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Employee Can Be Canned for Questioning Legality of Employer's Act
Description Jury damage award to at-will employee who was discharged soon after questioning legality of invoice overturned by appeals court. Texas common law only allows wrongful discharge suit when employee refuses to commit illegal act, not when employee questions legality of act.
Topic Employment Law
Key Words At-Will, Wrongful Discharge, Illegal Act
C A S E   S U M M A R Y
Facts Schlapper, advertising director, was fired by Ran Ken, which runs a chain of restaurants, a month after she angered her boss by questioning the legality of an invoice she was told to prepare so a liquor distributor could reimburse the Ran Ken for the cost of an employee's trip to Las Vegas. Since it was not clear if the payment was legal in Texas, the two companies agreed that the invoice would be listed as being for advertising. Schlapper sued for wrongful termination, claiming that she was attempting in good faith to find out whether she was being asked to perform an illegal act. Jury awarded her $143,000 in actual and punitive damages, finding that the sole reason for her dismissal was her good faith attempt to find out if she was being asked to perform an illegal act. Ran Ken appealed.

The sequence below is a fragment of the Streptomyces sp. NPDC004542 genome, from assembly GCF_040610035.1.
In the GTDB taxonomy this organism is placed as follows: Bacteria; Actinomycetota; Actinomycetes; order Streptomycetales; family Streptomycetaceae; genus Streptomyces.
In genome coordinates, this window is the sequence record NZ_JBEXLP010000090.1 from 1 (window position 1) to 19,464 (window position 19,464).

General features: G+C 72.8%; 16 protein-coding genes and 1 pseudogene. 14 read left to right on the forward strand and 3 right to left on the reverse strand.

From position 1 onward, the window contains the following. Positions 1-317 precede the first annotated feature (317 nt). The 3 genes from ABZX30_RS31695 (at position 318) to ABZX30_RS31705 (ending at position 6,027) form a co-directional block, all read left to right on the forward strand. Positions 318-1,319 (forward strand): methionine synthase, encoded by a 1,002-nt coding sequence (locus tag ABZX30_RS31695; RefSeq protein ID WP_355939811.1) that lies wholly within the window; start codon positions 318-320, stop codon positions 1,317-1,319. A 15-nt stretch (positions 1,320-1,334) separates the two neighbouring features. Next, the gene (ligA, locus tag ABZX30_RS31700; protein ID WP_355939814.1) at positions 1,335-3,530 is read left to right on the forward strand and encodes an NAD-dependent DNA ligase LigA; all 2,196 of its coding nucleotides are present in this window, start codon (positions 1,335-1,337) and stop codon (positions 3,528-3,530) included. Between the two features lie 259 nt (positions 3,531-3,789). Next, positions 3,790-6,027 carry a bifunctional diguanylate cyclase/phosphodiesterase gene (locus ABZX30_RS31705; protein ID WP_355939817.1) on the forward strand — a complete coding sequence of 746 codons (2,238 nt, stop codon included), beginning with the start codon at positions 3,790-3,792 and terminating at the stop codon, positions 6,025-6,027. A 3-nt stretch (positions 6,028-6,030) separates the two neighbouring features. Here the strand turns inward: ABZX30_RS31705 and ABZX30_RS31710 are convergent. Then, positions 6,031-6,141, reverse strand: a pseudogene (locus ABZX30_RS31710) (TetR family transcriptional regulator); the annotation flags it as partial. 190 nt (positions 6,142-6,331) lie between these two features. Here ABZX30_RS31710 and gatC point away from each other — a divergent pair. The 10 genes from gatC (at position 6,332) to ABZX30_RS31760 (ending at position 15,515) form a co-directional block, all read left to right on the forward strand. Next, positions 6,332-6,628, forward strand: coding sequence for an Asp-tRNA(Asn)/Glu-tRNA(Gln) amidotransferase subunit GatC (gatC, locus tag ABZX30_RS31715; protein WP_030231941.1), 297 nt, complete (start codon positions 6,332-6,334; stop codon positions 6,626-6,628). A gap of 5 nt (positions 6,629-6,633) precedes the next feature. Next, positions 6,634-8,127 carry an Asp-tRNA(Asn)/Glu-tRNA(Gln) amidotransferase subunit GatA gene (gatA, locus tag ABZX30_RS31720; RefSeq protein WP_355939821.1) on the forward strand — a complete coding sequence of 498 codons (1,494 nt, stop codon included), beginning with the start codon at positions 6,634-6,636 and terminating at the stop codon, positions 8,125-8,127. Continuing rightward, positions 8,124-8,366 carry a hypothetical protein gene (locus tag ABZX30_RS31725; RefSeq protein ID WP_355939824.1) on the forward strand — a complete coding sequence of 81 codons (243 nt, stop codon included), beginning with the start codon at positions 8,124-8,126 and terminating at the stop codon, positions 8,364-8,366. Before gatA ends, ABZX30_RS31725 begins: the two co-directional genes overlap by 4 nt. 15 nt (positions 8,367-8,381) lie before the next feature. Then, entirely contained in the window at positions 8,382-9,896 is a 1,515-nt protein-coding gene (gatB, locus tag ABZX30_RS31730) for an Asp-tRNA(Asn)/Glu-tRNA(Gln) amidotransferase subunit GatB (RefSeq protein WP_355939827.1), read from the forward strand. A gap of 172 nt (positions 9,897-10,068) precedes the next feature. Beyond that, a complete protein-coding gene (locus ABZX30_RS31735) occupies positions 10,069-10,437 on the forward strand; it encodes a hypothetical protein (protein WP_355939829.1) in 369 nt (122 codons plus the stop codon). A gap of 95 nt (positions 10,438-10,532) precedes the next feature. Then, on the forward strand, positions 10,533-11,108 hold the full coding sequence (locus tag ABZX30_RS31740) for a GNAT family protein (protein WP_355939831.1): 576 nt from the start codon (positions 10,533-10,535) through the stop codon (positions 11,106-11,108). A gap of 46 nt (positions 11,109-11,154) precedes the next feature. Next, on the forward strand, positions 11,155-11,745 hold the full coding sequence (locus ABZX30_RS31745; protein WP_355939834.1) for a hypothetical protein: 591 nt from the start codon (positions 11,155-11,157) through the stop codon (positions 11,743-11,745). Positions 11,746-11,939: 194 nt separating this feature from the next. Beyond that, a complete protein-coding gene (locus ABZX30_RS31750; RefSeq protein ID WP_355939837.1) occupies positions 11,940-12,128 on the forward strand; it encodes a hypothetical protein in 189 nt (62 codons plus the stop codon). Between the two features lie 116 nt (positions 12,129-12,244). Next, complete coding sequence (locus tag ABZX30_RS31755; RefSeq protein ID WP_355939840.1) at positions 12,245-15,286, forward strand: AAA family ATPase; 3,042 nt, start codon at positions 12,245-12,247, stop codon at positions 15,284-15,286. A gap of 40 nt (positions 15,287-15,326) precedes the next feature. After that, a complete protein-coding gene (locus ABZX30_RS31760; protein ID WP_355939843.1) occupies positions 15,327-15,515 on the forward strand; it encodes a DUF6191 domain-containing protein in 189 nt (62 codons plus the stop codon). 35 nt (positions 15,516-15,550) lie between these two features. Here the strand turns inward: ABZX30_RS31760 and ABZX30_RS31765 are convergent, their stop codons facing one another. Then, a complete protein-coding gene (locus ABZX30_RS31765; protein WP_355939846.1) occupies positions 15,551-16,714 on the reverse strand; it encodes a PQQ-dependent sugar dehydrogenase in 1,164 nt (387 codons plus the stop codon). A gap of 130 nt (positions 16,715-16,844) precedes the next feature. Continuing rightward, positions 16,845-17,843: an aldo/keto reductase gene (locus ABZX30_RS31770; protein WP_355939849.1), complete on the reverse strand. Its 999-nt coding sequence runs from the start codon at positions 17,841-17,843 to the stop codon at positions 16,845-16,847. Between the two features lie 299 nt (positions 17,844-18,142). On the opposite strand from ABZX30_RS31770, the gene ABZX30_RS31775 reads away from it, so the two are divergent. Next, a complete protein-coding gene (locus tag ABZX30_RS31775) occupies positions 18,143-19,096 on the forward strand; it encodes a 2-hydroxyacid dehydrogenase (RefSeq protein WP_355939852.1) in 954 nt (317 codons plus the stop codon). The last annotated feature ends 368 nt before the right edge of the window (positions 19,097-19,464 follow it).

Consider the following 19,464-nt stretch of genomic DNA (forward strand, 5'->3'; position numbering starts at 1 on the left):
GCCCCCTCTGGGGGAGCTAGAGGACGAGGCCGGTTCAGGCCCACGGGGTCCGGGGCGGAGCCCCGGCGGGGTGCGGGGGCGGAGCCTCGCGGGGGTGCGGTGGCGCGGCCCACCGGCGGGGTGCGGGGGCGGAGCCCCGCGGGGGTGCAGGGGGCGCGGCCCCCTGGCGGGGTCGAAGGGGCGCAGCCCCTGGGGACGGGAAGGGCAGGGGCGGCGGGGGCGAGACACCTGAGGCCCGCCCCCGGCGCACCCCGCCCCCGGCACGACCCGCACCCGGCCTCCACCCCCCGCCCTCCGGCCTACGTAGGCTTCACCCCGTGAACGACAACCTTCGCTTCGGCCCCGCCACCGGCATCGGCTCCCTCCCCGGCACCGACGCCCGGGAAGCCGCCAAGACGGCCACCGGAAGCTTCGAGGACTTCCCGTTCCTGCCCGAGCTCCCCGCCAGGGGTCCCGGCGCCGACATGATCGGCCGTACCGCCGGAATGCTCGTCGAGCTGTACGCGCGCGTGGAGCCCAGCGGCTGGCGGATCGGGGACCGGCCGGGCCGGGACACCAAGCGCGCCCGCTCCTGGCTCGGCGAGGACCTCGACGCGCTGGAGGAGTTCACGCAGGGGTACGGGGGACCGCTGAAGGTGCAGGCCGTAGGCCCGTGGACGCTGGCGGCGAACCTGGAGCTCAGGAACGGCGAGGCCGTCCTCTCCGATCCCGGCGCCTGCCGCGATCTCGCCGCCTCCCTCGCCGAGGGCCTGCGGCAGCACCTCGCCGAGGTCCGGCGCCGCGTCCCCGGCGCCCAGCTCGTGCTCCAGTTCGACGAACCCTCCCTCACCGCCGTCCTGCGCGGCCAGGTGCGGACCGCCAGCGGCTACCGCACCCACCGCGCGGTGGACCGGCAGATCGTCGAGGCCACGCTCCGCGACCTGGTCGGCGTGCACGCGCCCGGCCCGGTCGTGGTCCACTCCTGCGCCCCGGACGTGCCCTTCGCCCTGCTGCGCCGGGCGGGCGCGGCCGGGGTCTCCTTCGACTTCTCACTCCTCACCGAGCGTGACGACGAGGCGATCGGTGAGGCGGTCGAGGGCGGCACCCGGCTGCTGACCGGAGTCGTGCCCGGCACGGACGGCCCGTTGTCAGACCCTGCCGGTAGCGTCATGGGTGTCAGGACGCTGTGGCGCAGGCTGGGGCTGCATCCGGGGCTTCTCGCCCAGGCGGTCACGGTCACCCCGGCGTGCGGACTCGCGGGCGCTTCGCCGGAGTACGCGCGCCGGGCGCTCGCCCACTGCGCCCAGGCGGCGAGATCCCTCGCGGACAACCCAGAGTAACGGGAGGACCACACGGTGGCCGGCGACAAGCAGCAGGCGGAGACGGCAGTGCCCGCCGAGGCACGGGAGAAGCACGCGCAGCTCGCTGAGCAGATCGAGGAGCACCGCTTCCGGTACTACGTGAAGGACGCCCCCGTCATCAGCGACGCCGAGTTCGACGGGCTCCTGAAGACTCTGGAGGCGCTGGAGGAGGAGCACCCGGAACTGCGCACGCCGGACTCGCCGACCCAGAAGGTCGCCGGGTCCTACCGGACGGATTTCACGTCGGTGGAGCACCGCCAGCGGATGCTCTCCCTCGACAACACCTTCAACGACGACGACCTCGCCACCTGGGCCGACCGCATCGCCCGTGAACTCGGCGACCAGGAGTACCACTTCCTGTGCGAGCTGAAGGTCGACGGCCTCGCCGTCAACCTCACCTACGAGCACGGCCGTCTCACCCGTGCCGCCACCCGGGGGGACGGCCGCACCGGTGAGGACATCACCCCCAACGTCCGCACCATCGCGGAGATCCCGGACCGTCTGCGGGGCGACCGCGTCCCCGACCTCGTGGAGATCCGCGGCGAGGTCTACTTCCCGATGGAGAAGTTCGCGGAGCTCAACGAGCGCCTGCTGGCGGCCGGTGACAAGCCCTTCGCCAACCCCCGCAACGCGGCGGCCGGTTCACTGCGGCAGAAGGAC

Decision Reversed. "The long-standing rule in Texas is that employment for an indefinite term may be terminated at will and without cause. The legislature has created a number of restrictions and exceptions to the at-will doctrine. The Texas Supreme Court, however, has created only one exception to the general rule, allowing a cause of action for wrongful termination when the employee has been discharged for the sole reason that the employee refused to perform an illegal act." The invoice in question was probably not illegal. Schlapper "would subject an employer to civil liability for discharging an at-will employee when the employee refuses to perform a legal act, simply because the employee questions or seeks to investigate its legality."
Citation Ran Ken, Inc. v. Schlapper, Slip Copy (1997 WL 671517, Ct. App., Tx.)
or
963 S.W.2d 102 (Ct. App., Tex., 1998)

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